Review Article | Open Access
Melvyn Weibin Zhang, Roger C. M. Ho, "The Cannabis Dilemma: A Review of Its Associated Risks and Clinical Efficacy", Journal of Addiction, vol. 2015, Article ID 707596, 6 pages, 2015. https://doi.org/10.1155/2015/707596
The Cannabis Dilemma: A Review of Its Associated Risks and Clinical Efficacy
Cannabis, also known as marijuana, has 9-tetrahydrocannabinol as the main constituent. There has been strict legislation governing the utilization of cannabis locally and worldwide. However, there has been an increasing push to make cannabis legalized, in view of its potential medical and therapeutic effects, for various medical disorders ranging from development disorders to cancer treatment, and being an adjunctive medication for various neurological conditions. It is the aim of this review paper to explore the evidence base for its proposed therapeutic efficacy and to compare the evidence base supporting its proposed therapeutic efficacy with its known and well-researched medical and psychiatric side effects.
Cannabis, also known as marijuana, has 9-tetrahydrocannabinol as the main constituent . It is derived from an Indian hemp plant, commonly known as the cannabis salve. Cannabis is derived from the dried leaves of the plant. The leaves contain approximately 1–10% of marijuana and the residue contains approximately 8–15% of hashish . A recent study which examined 10,597 high school seniors in the United States has estimated the overall prevalence of the abuse of hashish (which is a more potent form of cannabis) to be approximately 6.5% . Of significance, 18.3% of those who have recently abused marijuana have also subsequently used hashish . More recently, a study conducted by the United States Centre for Disease Control (CDC)  has reported that approximately 40.7% of individuals sampled have ever used cannabis, and approximately 23.4% of the individuals are still actively using it. Of significance, 8.6% of those who used cannabis are under the age of 13 years . Locally, in Singapore, the prevalence of cannabis abuse has been increasing. In a recent report issued by the Central Narcotics Bureau, Singapore,  it has been reported that there has been a massive 29% increment in the number of individuals who have been arrested for cannabis abuse locally, when the statistics for the years of 2012 and 2013 are compared . The most common method used to consume cannabis is via smoking the product, but it might also be consumed orally in various food products .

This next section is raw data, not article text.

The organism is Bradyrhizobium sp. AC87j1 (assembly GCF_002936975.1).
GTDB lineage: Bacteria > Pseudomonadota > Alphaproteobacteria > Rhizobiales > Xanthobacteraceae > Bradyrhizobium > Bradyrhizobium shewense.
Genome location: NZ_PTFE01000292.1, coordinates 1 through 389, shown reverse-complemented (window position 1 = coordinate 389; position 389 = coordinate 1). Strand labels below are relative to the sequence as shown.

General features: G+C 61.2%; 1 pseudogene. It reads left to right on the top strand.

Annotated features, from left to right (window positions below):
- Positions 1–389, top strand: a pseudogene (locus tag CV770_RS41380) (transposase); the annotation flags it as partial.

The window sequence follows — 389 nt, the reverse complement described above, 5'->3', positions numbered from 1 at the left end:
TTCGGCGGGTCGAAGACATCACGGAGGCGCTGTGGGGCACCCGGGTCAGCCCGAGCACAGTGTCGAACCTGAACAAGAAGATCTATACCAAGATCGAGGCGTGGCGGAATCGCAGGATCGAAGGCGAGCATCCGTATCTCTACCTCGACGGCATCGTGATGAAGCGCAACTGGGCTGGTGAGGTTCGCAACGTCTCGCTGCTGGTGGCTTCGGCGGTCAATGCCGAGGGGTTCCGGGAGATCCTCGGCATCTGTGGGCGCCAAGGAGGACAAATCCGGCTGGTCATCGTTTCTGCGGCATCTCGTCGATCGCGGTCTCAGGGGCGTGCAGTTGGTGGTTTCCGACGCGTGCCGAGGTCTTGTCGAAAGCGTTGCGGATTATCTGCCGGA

2. Pharmacology of Cannabis
Understanding the pharmacology of cannabis is essential as it helps to understand the side effects associated with cannabis and its proposed medical benefits. The main constituent that is responsible for the psychoactive properties is tetrahydrocannabinol . In the central nervous system, there are 2 main subtypes of the cannabinoid receptors. These receptors are commonly known as cannabinoid-1 and cannabinoid-2 . The CB1 receptors are most populated in the following regions: cortex, hippocampus, basal ganglia, cerebellum, and spinal cord . In contrast, the CB2 receptors are most populated in those cells that are responsible for immune mediation . Hence, the CB1 receptor has a consequential mediating effect on memory, cognition, and movement . Both the CB1 and CB2 receptors are coupled to inhibitory G protein complexes, which via activation would cause an inhibition of adenylate cyclase. This in turn results in a decreased concentration of cAMP in the cell. Thus, activation would in turn result in the inhibition of neurotransmission .
Thus, when cannabis is consumed, the main ingredient which is tetrahydrocannabinol would bind to the CB1 receptors and this results in an activation of the G protein complexes. This would cause a resultant inhibition of the sodium channel, as well as the N and/Q type voltage gated channels. The inwardly rectifying potassium channels are stimulated instead [1, 6]. These changes lead to the euphoric feelings associated with its consumption [1, 6]. Apart from bringing about euphoric feeling, its utilization would also result in significant anticholinergic effects. The anticholinergic effects have been postulated to be responsible for the cognitive deficits arising from the consumption of cannabis. Other hormones, such as the luteinizing hormone, prolactin, and growth hormone production are also affected.
3. Clinical Symptoms Arising from Usage
For an individual who smokes cannabis, the typical peak effect would occur at approximately 30 minutes after the consumption. The individual might have the following clinical symptoms, which include anxiety or agitation, illusions, feelings of depersonalization, hallucinations, paranoid ideations, temporal slowing as well as impaired judgment, and attention. Other clinical signs of intoxication include red eyes, dryness of mouth, tachycardia, and increased appetite. These effects usually last for 2 to 4 hours. However, the effects of cannabis on cognition might last much longer, ranging from 5 to 12 hours. Those who consume cannabis orally might not experience such significant symptoms as the bioavailability is significantly reduced. Individuals who have consumed high doses might be acutely confused, and they might have other clinical symptoms such as hypotension and hypothermia as well as psychiatric manifestations such as psychosis.
4. Risks Associated with Usage of Cannabis
4.1. Psychiatric Manifestations Arising from the Usage of Cannabis